Anxiety can manifest in various forms. In this case, the younger sibling is suffering from social anxiety and ADD (Attention Deficit Disorder). The older teen sibling presents with generalized anxiety, OCD (Obsessive-Compulsive Disorder), ADHD (Attention Deficit Hyperactivity Disorder) and a bit of an attitude (welcome to adolescence).
So imagine you are one of the parents. The weekend comes to an end and you look at your spouse with that look. It says, "please let him go to school tomorrow." Monday morning arrives, you and your spouse try your best. But your child doesn't go. You have failed.
You have some consolation, though. Your child is scheduled to meet with their psychologist later that afternoon. "OK," you think, "there is still hope for tomorrow." Unfortunately, your child was so anxious from that morning, s/he is too anxious to attend the meeting. The stress at home is growing. Both spouses are telling each other that things will be OK and fortunately, the psychologist is able to set a replacement appointment the following day.
Unfortunately, to further add to the mix, Mom is starting to self-medicate with sweets like chocolate and ice cream. She has a weight problem, so Dad is trying to balance his desire that his wife eat well with his realization that this is not the time to be picky.
The next morning, Mom and Dad are again very disappointed that their younger son remains home. The older child does go off to school. He is in a special program that combines school and apprenticing at various companies. This day was a workday for the older one.
As the afternoon draws to a close and Mom brings her socially anxious child home from the appointment with the psychologist, the older child is already at home. This time, Mom is greeted with some news from big brother. He smoked up too much marijuana on the way home and is having a full blown panic attack as the physical symptoms feed his anxiety.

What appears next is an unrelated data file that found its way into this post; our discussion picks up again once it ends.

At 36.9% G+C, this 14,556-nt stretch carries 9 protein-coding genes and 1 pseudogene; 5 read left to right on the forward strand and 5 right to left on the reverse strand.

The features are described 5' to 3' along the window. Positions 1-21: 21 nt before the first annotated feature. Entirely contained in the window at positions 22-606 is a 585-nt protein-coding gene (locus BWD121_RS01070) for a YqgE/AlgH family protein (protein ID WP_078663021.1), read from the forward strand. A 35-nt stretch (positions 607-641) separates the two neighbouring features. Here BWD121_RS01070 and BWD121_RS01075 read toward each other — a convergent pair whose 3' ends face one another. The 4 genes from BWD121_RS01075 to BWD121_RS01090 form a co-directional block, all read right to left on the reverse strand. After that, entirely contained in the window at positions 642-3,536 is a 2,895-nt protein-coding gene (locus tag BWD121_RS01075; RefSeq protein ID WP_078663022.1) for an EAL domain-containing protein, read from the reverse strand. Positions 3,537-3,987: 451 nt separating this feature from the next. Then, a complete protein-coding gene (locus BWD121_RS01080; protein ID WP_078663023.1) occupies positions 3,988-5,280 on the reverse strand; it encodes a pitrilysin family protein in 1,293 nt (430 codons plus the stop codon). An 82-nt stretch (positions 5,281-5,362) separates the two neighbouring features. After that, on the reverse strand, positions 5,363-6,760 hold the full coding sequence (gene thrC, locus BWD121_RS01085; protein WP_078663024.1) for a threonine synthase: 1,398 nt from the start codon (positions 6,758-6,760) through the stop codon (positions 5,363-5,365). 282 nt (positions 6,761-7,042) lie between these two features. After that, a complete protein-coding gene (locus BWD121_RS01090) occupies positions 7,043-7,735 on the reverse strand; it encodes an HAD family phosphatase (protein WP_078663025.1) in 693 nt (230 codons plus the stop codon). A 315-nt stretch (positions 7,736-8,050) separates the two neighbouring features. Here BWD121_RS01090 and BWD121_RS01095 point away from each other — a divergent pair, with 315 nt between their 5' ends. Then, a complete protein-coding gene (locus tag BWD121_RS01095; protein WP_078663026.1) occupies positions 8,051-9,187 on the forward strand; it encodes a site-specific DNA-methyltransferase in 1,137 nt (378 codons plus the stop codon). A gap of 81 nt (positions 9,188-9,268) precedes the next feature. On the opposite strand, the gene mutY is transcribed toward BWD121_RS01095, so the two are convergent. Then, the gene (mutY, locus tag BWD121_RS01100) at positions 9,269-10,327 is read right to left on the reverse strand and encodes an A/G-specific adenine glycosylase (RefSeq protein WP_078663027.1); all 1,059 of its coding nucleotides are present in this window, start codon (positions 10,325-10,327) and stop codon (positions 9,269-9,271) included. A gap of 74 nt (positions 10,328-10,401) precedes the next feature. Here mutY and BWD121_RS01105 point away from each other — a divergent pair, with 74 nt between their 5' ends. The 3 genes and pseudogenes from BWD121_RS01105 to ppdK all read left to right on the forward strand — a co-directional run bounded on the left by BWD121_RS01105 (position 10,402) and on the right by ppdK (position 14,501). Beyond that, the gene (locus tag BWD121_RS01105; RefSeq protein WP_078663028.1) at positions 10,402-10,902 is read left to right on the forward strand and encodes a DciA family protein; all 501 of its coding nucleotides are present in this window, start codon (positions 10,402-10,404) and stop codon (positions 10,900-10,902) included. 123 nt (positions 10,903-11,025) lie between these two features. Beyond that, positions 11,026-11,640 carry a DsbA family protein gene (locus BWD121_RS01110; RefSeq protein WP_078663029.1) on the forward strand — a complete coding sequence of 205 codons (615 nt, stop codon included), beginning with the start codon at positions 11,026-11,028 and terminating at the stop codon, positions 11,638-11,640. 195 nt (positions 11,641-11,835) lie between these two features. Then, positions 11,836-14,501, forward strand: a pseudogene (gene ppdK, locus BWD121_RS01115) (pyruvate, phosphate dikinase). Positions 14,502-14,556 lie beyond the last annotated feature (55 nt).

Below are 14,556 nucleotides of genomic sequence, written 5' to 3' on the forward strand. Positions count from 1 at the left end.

As Dad returns home, Mom intercepts him with a warning not to freak out or say anything inflammatory while their son recuperates. He agrees and is proud of how well his wife is handling things. The laundry and dishes weren't done. The house is a mess. But neither parent has lost it.
So, what should happen at this critical moment? Both spouses are frustrated. They simultaneously are grateful that their oldest son is OK and want to strangle him (figuratively only, of course). Both of them realize that their goal is to win the war and not the battle.
And this is where open communication that is supportive and not accusatory is so helpful. Rather than losing it with each other, they join forces for the long haul. But these are still perilous times. With high levels of frustration and fear, both husband and wife could easily lose their cool and lash out at each other, further increasing each of their child's anxiety.
The wise spouse will do their best to resist these temptations to release pent up exasperation and fear. Rather than lose themselves in anger, two people who are beloved to each other are better off trying to lose themselves in sharing and demonstrating their love for each other. Oxytocin, the feel-good hormone our bodies release when we touch and hug someone we care for deeply, goes a long way in reinforcing our bonds.
Raising children is a long, slow process. It's punctuated with periods of fear and bewilderment. Seek help when needed (from health professionals, clergy, family and friends), pray and be patient. Like the hare and the tortoise, the race is won by those who consistently apply themselves with the end goal of healthy, functional children in mind. A healthy, functional marriage goes a long way toward supporting children to be their best.